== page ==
1.5.2. PPD as Immunotherapy for Recalcitrant Warts
Several studies have reported that purified protein derivative (PPD) is effective and safe in the treatment of recalcitrant warts (palmoplantar, multiple common, periungual, and genital types) by intralesional route     . PPD was given to 40 pregnant women by intradermal route in their forearms and appears to be effective with insignificant side effects . The previous study contravenes the documented reports that recommended PPD during pregnancy only for screening and diagnosis of women at high risk for TB . An evidence based on randomized clinical trials has required to confirm the safety of PPD in pregnancy. BCG vaccine may be more effective than PPD, though it had more adverse effects .
PPD was also studied in comparison to other modalities like cryotherapy . Measles mumps rubella (MMR) seems to be of equal effect . Eman M. K. Yousif et al. noticed that IL PPD is more effective than IL zinc sulfate 2% in multiple resistant palmar and plantar warts, and it results in the clearance of distant warts when given into the largest one . Saoji V. et al. had used PPD 2.5TU by IL route for two weekly intervals of four sessions to treat verruca vulgaris, plane, and plantar warts with a 76% clearance rate . No significant adverse events from IL PPD for single and multiple warts was reported by Nimbalkar A. et al. .
The frequent PPD injections can induce an exaggerated response that creates difficulty in the interpretation of TST and IGRA when used to diagnose latent TB in a patient who has received PPD immunotherapy .
In this study, we have reviewed the latest developments that concern the use of BCG, MWV, and PPD vaccines in the treatment of recalcitrant warts. The data was collected from articles that were retrieved from PubMed and ResearchGate, published between 2000 and 2018, using BCG, MWV, PPD, and recalcitrant warts as search terms. Recalcitrant warts can be defined as warts that persist after six months of conventional therapy. The aims of treatment of warts are; a. to remove wart without recurrence b. not to produce scarring c. to induce life-long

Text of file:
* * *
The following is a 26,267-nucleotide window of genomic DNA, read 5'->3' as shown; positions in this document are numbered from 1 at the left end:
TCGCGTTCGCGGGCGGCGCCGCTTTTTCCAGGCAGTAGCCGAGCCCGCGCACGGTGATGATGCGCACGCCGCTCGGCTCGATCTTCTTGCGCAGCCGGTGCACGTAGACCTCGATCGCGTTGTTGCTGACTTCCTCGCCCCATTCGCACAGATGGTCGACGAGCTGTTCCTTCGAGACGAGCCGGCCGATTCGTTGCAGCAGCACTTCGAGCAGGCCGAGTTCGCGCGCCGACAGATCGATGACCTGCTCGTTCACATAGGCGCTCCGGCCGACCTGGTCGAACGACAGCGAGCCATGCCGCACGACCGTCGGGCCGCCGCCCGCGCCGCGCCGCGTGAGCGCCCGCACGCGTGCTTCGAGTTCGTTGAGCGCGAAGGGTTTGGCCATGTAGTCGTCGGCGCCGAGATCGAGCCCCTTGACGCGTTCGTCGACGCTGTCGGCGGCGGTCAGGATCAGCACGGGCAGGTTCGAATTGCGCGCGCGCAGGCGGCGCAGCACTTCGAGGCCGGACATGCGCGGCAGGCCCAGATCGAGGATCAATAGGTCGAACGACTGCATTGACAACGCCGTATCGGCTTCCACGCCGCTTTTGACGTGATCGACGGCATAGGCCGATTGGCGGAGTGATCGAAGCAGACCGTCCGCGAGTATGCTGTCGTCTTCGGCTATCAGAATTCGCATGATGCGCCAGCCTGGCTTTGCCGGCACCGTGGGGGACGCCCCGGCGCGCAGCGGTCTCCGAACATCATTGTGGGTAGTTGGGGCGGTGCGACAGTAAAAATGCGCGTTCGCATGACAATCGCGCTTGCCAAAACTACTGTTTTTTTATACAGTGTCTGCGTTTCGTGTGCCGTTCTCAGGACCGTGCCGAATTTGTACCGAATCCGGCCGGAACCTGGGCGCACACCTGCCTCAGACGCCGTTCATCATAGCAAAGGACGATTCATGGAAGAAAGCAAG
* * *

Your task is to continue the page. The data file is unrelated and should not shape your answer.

Table 5. The differences among BCG, MWV, and PPD concerning type of bacteria, uses, formulary, route of administration, and their safety in pregnancy.
Table 6. The differences in nature of adverse reactions among BCG, Mw vaccine, and PPD.
immunity. The indications for treatment include pain, interference with function, the risk of malignancy, and cosmetic embarrassment . The causes of resistance to treatment are multifactorial, including the strength of the medicine used, the lack of patient commitment, the strains of the virus causing the wart, and not necessarily because of a defect in the immune status. Several factors determine the choice of the appropriate method of treatment, including age, sex, pregnancy, previous treatment, and immunocompetence. After the despair of traditional therapy with all its available options, for six months, we can resort to other methods, such as vaccination. Several vaccines are available and used by researchers for immunotherapy. Through our review of research on these vaccines, we concluded that the practice of its use is based on the number of warts and the site of the lesion. These vaccines can be given through various routes, including topical, intralesional injections, and intradermal administration. Topical application is preferable for resistant plane warts of the face and some time for genital lesions, while the intralesional mode is more suitable for single lesions or a number less than five located on the hand or foot. If there are more than five lesions as in a plane, and common warts of the face or extremities, or presence of disseminated warts, we have to select the largest three and inject them by intralesional route. If the injected warts respond to treatment, distant warts disappeared spontaneously. The intradermal model of treatment has limited uses in case of resistant common or plane warts; however, PPD was tried with considerable success in some studies, and it is superior to BCG as it does not have a specific age group    . In countries where TB is endemic, tuberculin testing, is mandatory before revaccination with BCG to assess the immune status of the patient. A short term of follow up is not adequate after BCG revaccination, as the incidence of BCG complications such as lupus vulgaris and scrofulodermais challenging to predict and may need months to years to develop. The national management guideline of TB control program did not recommend the use of BCG revaccination, because there is no evidence that it gives additional protection (Table 7).
Before we decide to use immunotherapy, we must have abundant information about the BCG vaccine and the PPD, including the reasons for the use, the immunological effects, and the adverse reactions. However, the use of the previous option for treatment of recalcitrant warts remains dependent on the exhaustion of all conventional therapies for six months. We have considered that Mw vaccine has more opportunities for use than BCG and PPD as immunotherapy, to manage recalcitrant warts, especially in countries where TB is endemic. As Mw vaccine consists of heat-killed bacilli in a buffer solution, and its use neither needs a prior tuberculin test nor has a specific age group. Further randomized controlled studies are required to obtain more information to construct a therapeutic protocol.
Table 7. The key points highlighted in this review.
BCG: Bacilli Calmette Guerin,
TST: Tuberculin test,
LTBI: Latent tuberculosis infection,
IGRA: Interferon gamma release assay,
PPD: Purified protein derivative,